The most telling feature of Tomorrow Never Comes (Epitaph Records) is the cover. A band logo and four headshots are framed in a grid. It’s like seeing a novel that puts more emphasis on the well-known author instead of the book’s title, and it’s a testament to the longevity and the roots (radical) of Rancid, a band that’s been active since the early 1990s. Their tenth full-length focuses on the musical experience instead of a flashy album appearance.
Much like Stephen King with books, it’s all the punk rockers need to move records.
Tomorrow Never Comes features sixteen songs – plentiful in today’s day and age, but it’s actually the second-least amount of tracks on a Rancid long-player. Also indicative of Rancid’s staying power and camaraderie is their patented group-vocal approach. Tim Timebomb obviously leads most tracks, but the razor-sharp Lars Frederiksen still chips in (‘Drop Dead Inn’), and OG bassist Matt Freeman shows up on hooks, as does new-ish drummer Branden Steineckert (since 2006).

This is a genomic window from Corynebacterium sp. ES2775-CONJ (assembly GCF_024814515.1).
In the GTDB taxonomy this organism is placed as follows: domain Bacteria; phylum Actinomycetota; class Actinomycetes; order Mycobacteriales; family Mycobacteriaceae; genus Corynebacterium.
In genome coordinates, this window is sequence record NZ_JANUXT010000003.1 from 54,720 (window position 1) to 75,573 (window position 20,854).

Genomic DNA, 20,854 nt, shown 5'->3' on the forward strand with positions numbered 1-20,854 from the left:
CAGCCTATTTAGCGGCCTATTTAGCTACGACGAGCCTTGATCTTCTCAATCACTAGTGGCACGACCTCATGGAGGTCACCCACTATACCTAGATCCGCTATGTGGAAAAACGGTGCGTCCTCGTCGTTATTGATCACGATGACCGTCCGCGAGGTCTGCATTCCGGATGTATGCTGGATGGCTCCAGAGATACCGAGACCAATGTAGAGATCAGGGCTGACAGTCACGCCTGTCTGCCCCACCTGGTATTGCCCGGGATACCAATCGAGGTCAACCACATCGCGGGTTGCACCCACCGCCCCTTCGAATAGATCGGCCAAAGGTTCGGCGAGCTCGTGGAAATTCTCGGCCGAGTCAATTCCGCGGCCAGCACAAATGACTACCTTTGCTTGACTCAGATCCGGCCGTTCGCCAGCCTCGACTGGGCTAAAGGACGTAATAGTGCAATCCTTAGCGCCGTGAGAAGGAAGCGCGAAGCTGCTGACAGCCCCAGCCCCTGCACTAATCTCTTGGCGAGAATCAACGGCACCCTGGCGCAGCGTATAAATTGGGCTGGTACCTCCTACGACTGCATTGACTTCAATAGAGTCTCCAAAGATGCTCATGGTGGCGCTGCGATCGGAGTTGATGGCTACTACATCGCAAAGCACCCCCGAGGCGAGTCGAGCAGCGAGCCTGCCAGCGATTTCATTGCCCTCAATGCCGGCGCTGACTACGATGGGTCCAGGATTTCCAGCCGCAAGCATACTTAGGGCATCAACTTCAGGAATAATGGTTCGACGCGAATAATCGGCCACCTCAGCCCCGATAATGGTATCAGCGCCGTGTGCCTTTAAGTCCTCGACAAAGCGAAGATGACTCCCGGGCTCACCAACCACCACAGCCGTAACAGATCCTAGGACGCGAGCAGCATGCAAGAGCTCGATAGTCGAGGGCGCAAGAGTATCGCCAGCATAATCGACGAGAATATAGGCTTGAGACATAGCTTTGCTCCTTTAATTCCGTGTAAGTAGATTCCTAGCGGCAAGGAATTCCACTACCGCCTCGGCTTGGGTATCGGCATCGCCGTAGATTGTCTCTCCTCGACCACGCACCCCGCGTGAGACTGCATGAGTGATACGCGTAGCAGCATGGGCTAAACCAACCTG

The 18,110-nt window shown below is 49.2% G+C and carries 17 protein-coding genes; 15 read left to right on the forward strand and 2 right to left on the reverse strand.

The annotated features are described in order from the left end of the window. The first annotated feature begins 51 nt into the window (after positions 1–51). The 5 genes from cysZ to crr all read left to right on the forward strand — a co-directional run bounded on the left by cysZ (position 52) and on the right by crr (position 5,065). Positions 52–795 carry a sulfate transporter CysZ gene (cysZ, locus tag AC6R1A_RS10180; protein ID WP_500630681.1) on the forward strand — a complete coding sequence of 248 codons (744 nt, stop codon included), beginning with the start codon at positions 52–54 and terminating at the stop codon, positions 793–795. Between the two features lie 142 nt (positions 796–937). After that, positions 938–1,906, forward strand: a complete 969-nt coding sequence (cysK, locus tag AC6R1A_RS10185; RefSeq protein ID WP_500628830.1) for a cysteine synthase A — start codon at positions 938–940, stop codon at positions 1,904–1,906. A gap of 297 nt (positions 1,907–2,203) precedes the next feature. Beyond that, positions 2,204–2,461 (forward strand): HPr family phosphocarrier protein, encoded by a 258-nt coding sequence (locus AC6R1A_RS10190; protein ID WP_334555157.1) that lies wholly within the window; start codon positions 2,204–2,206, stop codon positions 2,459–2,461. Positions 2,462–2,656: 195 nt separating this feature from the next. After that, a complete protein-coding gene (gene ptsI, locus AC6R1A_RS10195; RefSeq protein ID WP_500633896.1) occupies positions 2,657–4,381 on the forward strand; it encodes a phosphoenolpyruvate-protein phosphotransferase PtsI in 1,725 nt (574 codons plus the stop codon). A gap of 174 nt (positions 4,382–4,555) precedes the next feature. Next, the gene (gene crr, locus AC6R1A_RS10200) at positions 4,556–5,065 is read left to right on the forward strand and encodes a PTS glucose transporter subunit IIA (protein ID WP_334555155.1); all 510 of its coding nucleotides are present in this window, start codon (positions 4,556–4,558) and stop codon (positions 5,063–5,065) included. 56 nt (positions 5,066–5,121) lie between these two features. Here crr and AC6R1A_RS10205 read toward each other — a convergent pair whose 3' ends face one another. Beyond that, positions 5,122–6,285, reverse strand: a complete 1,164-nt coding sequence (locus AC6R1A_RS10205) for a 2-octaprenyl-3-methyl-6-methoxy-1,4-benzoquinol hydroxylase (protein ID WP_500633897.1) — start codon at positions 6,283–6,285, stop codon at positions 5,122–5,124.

The in-and-out-fast technique is personified by almost every song finishing before the 2:30 mark. No worries, because that’s these East Bayers’ bread and butter. “Devil In Disguise’ stands out for its delectable, boppy hook and chanty, drum-driven outro, while Freeman has his moment by way of a furious bass intro which opens ‘Eddie The Butcher’ (who must be buddies with Maxwell Murder). And ‘When The Smoke Clears’ stands as an excellent album closer. Vibrant, simple and soft, it’s an apt final stud on the leather battle jacket.
What draws me most to Rancid is, and always has been, their image of tattoos, spiked hair, and ripped jeans, mixed together with infectious choruses and Timebomb’s one-of-a-kind voice. It’s the greatness of punk, the reality that what you see is not always what you get.
Sometimes it’s best to just sit back and let veterans showcase why they’ve been relevant for thirty years.
Buy the album here:
8 / 10